Bleeding toddler waits four hours in emergency room
Local momma Nichole Allaire's looking for answers and actions after a bad experience in the emergency department of CDH.
Wednesday, Feb. 13 Allaire's 20-month-old son Michael cut his thumb open after sticking his hand in the top of an empty tin can.
Naturally, Nichole tried to stop the bleeding herself, but realized it wasn't going to stop and the wound needed stitches.
"I decided to take him to emergency as the only in-town walk-in clinic was closed due to ill doctors," Allaire explained.
"We got to CDH and were checked in at 12:30 p.m. and it wasn't until 2:30 that we actually went into the ward," she said. "By 4:55 p.m., we had still not seen anyone.
"He needed sutures which we did not receive and couldn't receive because by that time it was too late to stitch his wound."
So she and Michael and her four-and-a-half year old daughter Madison left.
Not only is the wait time what concerns Allaire, and lack of treatment, but the lack of care and attention during her wait.
She and her kids weren't provided with a bed or gurney, only one chair, which she sat on with her son on her lap and Madison next to her on the floor.
"Can you imagine having a four-year-old on the floor and a 20-month-old sitting on my lap for that long?" she said.
According to Allaire, no nurses stopped by to provide even temporary bandage or cleaning with an anti-septic. And that's not it.
"There was no clean and safe place to change a baby in emergency without leaving and potentially missing our turn," she said. "I am appalled that such a small child was brushed off. As a parent I should be able to get treatment for my child within a reasonable amount of time."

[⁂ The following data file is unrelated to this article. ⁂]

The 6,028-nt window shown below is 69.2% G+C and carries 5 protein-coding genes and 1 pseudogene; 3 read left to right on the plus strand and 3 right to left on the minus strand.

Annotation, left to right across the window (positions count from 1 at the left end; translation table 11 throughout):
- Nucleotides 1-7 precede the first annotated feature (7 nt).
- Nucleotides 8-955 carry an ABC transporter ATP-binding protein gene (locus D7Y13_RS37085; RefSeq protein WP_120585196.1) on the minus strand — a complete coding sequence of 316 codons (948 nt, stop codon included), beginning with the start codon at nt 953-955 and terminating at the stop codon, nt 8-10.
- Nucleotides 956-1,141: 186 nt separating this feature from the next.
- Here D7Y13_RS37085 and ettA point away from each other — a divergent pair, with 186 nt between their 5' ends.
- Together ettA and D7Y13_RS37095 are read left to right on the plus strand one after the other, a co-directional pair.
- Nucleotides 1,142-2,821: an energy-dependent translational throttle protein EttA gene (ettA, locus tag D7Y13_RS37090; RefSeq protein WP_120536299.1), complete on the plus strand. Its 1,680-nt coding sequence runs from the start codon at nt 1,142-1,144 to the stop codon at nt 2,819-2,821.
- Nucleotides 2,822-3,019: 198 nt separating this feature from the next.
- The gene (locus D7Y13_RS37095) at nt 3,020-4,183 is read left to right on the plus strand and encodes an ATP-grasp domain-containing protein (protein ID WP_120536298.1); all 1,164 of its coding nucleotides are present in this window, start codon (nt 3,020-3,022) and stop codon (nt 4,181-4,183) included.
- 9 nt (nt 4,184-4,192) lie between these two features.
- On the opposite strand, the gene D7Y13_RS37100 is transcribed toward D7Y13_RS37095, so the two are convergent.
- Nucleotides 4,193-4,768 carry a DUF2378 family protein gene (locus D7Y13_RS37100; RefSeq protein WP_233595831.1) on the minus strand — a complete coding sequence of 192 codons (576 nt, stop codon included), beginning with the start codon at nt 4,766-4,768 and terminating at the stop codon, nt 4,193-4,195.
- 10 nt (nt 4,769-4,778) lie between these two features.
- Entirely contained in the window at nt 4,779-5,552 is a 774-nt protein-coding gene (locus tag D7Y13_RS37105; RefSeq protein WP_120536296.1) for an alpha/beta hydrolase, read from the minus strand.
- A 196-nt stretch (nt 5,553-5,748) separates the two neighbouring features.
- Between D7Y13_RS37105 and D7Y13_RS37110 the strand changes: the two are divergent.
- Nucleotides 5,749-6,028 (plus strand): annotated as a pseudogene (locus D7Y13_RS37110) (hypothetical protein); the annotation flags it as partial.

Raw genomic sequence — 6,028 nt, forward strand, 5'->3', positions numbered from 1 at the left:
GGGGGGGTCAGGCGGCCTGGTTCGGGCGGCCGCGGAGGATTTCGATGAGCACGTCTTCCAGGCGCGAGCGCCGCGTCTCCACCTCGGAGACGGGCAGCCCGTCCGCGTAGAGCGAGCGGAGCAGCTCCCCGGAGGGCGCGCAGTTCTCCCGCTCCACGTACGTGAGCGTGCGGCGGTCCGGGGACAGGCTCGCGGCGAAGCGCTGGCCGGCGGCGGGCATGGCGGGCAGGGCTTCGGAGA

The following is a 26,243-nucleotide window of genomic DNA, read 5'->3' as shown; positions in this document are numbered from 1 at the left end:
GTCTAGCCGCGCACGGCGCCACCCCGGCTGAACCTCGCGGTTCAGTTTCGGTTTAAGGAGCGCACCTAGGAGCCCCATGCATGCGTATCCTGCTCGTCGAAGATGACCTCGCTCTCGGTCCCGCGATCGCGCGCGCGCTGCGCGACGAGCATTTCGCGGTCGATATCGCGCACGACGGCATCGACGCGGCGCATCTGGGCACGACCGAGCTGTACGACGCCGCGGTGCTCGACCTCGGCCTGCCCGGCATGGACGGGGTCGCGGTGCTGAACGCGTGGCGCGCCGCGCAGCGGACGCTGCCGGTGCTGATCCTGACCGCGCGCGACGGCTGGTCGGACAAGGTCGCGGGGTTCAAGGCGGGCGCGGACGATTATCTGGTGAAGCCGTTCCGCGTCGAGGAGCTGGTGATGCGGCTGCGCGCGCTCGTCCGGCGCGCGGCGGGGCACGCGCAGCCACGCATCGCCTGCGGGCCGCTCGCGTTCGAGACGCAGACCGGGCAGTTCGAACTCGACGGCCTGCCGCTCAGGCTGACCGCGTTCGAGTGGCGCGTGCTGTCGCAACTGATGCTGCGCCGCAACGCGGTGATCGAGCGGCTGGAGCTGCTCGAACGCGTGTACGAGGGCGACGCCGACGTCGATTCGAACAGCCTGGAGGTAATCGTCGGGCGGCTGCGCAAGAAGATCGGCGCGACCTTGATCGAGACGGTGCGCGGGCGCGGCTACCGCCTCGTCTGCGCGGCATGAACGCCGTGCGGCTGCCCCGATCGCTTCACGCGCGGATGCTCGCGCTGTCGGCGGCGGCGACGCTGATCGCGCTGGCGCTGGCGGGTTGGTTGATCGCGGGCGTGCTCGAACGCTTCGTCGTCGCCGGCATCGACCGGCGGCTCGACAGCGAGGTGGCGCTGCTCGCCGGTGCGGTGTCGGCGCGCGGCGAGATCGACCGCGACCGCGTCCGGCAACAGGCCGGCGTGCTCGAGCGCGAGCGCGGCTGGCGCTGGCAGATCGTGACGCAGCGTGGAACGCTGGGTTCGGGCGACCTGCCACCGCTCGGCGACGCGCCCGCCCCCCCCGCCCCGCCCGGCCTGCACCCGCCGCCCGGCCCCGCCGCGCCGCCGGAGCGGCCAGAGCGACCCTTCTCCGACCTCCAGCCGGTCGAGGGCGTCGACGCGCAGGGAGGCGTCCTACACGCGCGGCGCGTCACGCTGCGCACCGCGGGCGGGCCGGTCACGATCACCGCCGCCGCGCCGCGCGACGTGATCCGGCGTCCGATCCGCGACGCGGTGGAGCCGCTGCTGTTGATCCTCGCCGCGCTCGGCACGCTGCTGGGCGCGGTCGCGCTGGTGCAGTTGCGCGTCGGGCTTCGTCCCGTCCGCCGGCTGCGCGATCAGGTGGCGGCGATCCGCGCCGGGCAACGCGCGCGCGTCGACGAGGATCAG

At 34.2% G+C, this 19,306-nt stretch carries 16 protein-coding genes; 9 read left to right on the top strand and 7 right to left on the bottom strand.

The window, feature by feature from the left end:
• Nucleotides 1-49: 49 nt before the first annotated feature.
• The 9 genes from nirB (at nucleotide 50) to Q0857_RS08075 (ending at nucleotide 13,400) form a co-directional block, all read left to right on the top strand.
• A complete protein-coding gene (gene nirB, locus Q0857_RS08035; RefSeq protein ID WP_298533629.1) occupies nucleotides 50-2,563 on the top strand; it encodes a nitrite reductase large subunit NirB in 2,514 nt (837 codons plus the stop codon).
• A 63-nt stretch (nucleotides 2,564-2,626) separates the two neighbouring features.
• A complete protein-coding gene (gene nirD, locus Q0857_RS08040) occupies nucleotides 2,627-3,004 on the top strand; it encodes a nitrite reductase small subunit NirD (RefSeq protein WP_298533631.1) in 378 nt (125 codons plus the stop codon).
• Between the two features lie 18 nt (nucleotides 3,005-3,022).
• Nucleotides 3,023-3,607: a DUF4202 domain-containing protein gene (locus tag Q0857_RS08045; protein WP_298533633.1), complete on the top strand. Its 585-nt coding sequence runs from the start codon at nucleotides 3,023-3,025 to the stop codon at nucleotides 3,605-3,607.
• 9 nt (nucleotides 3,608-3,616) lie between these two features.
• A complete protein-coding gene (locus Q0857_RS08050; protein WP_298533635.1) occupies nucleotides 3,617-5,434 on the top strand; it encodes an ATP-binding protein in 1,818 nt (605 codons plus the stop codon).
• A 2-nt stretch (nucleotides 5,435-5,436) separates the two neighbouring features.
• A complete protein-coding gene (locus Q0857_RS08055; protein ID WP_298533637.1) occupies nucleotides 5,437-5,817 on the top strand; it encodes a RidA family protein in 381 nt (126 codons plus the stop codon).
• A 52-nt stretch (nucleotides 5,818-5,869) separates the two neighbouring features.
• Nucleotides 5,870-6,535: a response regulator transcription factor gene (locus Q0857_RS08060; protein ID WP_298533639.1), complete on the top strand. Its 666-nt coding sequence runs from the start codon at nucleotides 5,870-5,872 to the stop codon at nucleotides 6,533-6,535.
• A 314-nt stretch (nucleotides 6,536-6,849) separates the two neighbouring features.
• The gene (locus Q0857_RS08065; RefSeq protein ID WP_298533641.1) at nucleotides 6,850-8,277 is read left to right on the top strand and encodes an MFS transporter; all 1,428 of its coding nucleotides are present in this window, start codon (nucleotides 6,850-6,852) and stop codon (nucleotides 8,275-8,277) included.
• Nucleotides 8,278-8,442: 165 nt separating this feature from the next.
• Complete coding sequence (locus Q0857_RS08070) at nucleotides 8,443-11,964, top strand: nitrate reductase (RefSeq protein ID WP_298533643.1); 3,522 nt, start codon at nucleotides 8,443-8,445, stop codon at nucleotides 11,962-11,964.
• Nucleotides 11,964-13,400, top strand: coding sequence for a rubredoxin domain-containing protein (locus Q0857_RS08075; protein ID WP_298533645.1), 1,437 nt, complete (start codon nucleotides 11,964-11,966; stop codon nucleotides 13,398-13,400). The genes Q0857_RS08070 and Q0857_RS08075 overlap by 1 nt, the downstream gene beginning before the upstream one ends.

Allaire emailed Vancouver Island Health Authority after the incident and received an automated email response stating she'd receive a call within the next couple days.
And that she did, by a patient care staffer from Victoria who agreed the situation wasn't acceptable and who promised she'd receive another call from Cowichan's site director.
VIHA's Sheila Leadbetter confirmed this week a quality care program manager has been working with Allaire to sort out the details of the incident and talk about solutions.
"It's safe to say across Canada emergency rooms struggle with wait times," Leadbetter said, noting, VIHA's top priority, however, is patient care and finding solutions.
One example solution, which reflects Allaire's incident, involves having a designated doctor who's available during the day to only treat patients with injuries like Michael's, which she classified as level 4/5 seriousness.
Allaire doesn't want to stir up a big controversy or rake CDH over the coals for the incident, but appreciates acknowledgement from CDH staff and assurance they will make efforts to avoid situations like hers in the future.